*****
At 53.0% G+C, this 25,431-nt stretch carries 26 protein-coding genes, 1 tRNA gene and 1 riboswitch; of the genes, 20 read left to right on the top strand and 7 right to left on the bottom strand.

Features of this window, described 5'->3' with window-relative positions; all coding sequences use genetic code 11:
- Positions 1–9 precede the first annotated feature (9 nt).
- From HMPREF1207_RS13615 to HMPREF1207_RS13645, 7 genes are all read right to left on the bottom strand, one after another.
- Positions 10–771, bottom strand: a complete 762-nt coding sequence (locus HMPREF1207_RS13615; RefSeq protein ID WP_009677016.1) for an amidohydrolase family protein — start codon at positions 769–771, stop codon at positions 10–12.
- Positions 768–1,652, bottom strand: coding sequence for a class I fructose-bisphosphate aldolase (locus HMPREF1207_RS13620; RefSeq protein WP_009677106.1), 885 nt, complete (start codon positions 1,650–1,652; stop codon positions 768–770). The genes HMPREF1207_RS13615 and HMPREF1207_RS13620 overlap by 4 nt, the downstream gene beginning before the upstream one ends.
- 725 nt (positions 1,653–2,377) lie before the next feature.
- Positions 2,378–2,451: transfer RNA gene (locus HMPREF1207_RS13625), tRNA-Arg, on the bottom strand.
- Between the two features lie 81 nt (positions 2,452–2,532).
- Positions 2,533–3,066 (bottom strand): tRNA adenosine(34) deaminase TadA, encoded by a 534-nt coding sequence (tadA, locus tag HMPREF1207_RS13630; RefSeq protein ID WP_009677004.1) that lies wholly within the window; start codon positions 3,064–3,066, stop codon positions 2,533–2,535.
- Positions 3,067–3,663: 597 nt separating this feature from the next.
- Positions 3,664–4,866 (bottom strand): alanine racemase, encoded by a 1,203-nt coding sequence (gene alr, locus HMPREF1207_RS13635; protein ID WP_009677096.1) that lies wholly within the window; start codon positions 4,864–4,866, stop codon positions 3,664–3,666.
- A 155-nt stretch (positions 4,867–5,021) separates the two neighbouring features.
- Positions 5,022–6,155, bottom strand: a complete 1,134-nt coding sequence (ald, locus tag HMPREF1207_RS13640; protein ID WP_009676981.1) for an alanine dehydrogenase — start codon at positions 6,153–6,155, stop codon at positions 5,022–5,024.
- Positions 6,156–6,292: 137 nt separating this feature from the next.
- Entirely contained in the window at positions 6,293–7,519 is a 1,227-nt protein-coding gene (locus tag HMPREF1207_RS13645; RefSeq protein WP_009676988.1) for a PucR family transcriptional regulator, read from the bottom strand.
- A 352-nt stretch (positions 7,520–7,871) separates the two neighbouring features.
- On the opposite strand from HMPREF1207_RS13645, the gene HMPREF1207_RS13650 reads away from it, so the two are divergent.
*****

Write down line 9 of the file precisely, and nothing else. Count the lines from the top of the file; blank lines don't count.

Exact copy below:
- Between the two features lie 81 nt (positions 2,452–2,532).